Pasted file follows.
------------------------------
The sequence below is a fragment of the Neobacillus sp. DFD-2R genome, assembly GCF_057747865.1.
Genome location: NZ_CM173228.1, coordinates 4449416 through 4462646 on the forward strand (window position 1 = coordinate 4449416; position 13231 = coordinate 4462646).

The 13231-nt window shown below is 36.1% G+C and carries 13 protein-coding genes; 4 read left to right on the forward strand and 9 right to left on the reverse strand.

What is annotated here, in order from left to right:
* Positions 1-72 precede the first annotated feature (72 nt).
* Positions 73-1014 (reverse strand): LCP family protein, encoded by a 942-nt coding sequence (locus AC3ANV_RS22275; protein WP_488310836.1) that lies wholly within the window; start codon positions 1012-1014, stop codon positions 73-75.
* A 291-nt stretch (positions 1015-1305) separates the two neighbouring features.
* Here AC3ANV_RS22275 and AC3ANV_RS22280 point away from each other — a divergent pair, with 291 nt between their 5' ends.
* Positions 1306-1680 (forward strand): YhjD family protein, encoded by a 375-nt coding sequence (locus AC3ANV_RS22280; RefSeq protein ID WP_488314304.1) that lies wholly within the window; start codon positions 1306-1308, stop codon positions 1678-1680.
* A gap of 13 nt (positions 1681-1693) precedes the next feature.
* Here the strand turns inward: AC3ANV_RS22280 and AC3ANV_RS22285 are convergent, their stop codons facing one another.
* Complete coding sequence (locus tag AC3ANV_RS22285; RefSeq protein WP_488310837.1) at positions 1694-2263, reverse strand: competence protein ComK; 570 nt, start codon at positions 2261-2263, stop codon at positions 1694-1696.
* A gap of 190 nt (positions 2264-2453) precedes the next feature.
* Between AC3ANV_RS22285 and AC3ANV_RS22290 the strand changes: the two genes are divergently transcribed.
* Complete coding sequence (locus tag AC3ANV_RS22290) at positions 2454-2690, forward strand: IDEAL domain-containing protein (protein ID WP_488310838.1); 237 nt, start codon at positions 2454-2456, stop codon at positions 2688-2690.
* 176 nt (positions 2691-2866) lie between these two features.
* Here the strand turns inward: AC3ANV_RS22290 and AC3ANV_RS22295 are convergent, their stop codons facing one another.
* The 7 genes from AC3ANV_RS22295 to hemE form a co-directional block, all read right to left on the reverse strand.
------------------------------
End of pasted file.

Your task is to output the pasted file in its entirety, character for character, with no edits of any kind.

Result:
The sequence below is a fragment of the Neobacillus sp. DFD-2R genome, assembly GCF_057747865.1.
Genome location: NZ_CM173228.1, coordinates 4449416 through 4462646 on the forward strand (window position 1 = coordinate 4449416; position 13231 = coordinate 4462646).

The 13231-nt window shown below is 36.1% G+C and carries 13 protein-coding genes; 4 read left to right on the forward strand and 9 right to left on the reverse strand.

What is annotated here, in order from left to right:
* Positions 1-72 precede the first annotated feature (72 nt).
* Positions 73-1014 (reverse strand): LCP family protein, encoded by a 942-nt coding sequence (locus AC3ANV_RS22275; protein WP_488310836.1) that lies wholly within the window; start codon positions 1012-1014, stop codon positions 73-75.
* A 291-nt stretch (positions 1015-1305) separates the two neighbouring features.
* Here AC3ANV_RS22275 and AC3ANV_RS22280 point away from each other — a divergent pair, with 291 nt between their 5' ends.
* Positions 1306-1680 (forward strand): YhjD family protein, encoded by a 375-nt coding sequence (locus AC3ANV_RS22280; RefSeq protein ID WP_488314304.1) that lies wholly within the window; start codon positions 1306-1308, stop codon positions 1678-1680.
* A gap of 13 nt (positions 1681-1693) precedes the next feature.
* Here the strand turns inward: AC3ANV_RS22280 and AC3ANV_RS22285 are convergent, their stop codons facing one another.
* Complete coding sequence (locus tag AC3ANV_RS22285; RefSeq protein WP_488310837.1) at positions 1694-2263, reverse strand: competence protein ComK; 570 nt, start codon at positions 2261-2263, stop codon at positions 1694-1696.
* A gap of 190 nt (positions 2264-2453) precedes the next feature.
* Between AC3ANV_RS22285 and AC3ANV_RS22290 the strand changes: the two genes are divergently transcribed.
* Complete coding sequence (locus tag AC3ANV_RS22290) at positions 2454-2690, forward strand: IDEAL domain-containing protein (protein ID WP_488310838.1); 237 nt, start codon at positions 2454-2456, stop codon at positions 2688-2690.
* 176 nt (positions 2691-2866) lie between these two features.
* Here the strand turns inward: AC3ANV_RS22290 and AC3ANV_RS22295 are convergent, their stop codons facing one another.
* The 7 genes from AC3ANV_RS22295 to hemE form a co-directional block, all read right to left on the reverse strand.